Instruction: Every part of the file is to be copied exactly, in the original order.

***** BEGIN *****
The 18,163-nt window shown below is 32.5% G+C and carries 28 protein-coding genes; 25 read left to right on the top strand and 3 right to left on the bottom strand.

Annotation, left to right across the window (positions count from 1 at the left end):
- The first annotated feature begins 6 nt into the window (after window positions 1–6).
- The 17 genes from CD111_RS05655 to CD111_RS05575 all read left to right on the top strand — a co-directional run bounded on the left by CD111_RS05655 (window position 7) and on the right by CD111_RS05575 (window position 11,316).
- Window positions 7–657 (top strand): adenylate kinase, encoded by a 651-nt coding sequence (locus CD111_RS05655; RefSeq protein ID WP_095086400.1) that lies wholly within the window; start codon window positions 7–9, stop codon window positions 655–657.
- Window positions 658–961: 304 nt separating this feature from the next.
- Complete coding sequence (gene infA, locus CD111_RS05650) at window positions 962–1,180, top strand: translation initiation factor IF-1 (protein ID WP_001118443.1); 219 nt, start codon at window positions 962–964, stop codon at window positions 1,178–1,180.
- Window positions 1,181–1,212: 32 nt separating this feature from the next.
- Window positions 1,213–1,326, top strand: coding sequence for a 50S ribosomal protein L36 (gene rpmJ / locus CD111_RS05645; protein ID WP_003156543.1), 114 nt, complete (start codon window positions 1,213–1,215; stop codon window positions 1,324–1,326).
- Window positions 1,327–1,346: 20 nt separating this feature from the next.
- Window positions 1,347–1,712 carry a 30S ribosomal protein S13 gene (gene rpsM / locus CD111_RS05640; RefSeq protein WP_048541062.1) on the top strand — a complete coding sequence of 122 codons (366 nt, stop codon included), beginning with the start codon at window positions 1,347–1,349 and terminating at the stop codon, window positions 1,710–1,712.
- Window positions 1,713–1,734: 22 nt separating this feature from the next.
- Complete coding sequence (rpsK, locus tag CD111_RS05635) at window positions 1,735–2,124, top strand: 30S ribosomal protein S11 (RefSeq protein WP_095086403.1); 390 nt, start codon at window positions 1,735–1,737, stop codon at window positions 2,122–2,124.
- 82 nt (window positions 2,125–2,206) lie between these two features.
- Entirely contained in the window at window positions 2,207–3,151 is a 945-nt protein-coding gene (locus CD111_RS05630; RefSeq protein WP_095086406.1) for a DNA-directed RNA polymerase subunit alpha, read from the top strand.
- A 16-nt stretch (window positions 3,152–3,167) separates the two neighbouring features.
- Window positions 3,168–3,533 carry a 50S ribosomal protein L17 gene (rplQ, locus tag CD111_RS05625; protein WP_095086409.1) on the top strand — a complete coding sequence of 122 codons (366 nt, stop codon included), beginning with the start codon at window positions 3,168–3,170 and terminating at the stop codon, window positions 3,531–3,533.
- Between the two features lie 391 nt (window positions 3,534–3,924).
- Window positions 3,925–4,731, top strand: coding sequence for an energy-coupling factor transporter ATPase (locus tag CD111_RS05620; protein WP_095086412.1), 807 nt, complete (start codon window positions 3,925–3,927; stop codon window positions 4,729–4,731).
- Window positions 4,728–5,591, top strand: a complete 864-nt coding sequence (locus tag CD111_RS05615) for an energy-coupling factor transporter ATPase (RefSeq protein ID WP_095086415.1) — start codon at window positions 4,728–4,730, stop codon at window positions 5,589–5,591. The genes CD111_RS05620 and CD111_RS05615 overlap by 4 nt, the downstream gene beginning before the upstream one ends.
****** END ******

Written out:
The 18,163-nt window shown below is 32.5% G+C and carries 28 protein-coding genes; 25 read left to right on the top strand and 3 right to left on the bottom strand.

Annotation, left to right across the window (positions count from 1 at the left end):
- The first annotated feature begins 6 nt into the window (after window positions 1–6).
- The 17 genes from CD111_RS05655 to CD111_RS05575 all read left to right on the top strand — a co-directional run bounded on the left by CD111_RS05655 (window position 7) and on the right by CD111_RS05575 (window position 11,316).
- Window positions 7–657 (top strand): adenylate kinase, encoded by a 651-nt coding sequence (locus CD111_RS05655; RefSeq protein ID WP_095086400.1) that lies wholly within the window; start codon window positions 7–9, stop codon window positions 655–657.
- Window positions 658–961: 304 nt separating this feature from the next.
- Complete coding sequence (gene infA, locus CD111_RS05650) at window positions 962–1,180, top strand: translation initiation factor IF-1 (protein ID WP_001118443.1); 219 nt, start codon at window positions 962–964, stop codon at window positions 1,178–1,180.
- Window positions 1,181–1,212: 32 nt separating this feature from the next.
- Window positions 1,213–1,326, top strand: coding sequence for a 50S ribosomal protein L36 (gene rpmJ / locus CD111_RS05645; protein ID WP_003156543.1), 114 nt, complete (start codon window positions 1,213–1,215; stop codon window positions 1,324–1,326).
- Window positions 1,327–1,346: 20 nt separating this feature from the next.
- Window positions 1,347–1,712 carry a 30S ribosomal protein S13 gene (gene rpsM / locus CD111_RS05640; RefSeq protein WP_048541062.1) on the top strand — a complete coding sequence of 122 codons (366 nt, stop codon included), beginning with the start codon at window positions 1,347–1,349 and terminating at the stop codon, window positions 1,710–1,712.
- Window positions 1,713–1,734: 22 nt separating this feature from the next.
- Complete coding sequence (rpsK, locus tag CD111_RS05635) at window positions 1,735–2,124, top strand: 30S ribosomal protein S11 (RefSeq protein WP_095086403.1); 390 nt, start codon at window positions 1,735–1,737, stop codon at window positions 2,122–2,124.
- 82 nt (window positions 2,125–2,206) lie between these two features.
- Entirely contained in the window at window positions 2,207–3,151 is a 945-nt protein-coding gene (locus CD111_RS05630; RefSeq protein WP_095086406.1) for a DNA-directed RNA polymerase subunit alpha, read from the top strand.
- A 16-nt stretch (window positions 3,152–3,167) separates the two neighbouring features.
- Window positions 3,168–3,533 carry a 50S ribosomal protein L17 gene (rplQ, locus tag CD111_RS05625; protein WP_095086409.1) on the top strand — a complete coding sequence of 122 codons (366 nt, stop codon included), beginning with the start codon at window positions 3,168–3,170 and terminating at the stop codon, window positions 3,531–3,533.
- Between the two features lie 391 nt (window positions 3,534–3,924).
- Window positions 3,925–4,731, top strand: coding sequence for an energy-coupling factor transporter ATPase (locus tag CD111_RS05620; protein WP_095086412.1), 807 nt, complete (start codon window positions 3,925–3,927; stop codon window positions 4,729–4,731).
- Window positions 4,728–5,591, top strand: a complete 864-nt coding sequence (locus tag CD111_RS05615) for an energy-coupling factor transporter ATPase (RefSeq protein ID WP_095086415.1) — start codon at window positions 4,728–4,730, stop codon at window positions 5,589–5,591. The genes CD111_RS05620 and CD111_RS05615 overlap by 4 nt, the downstream gene beginning before the upstream one ends.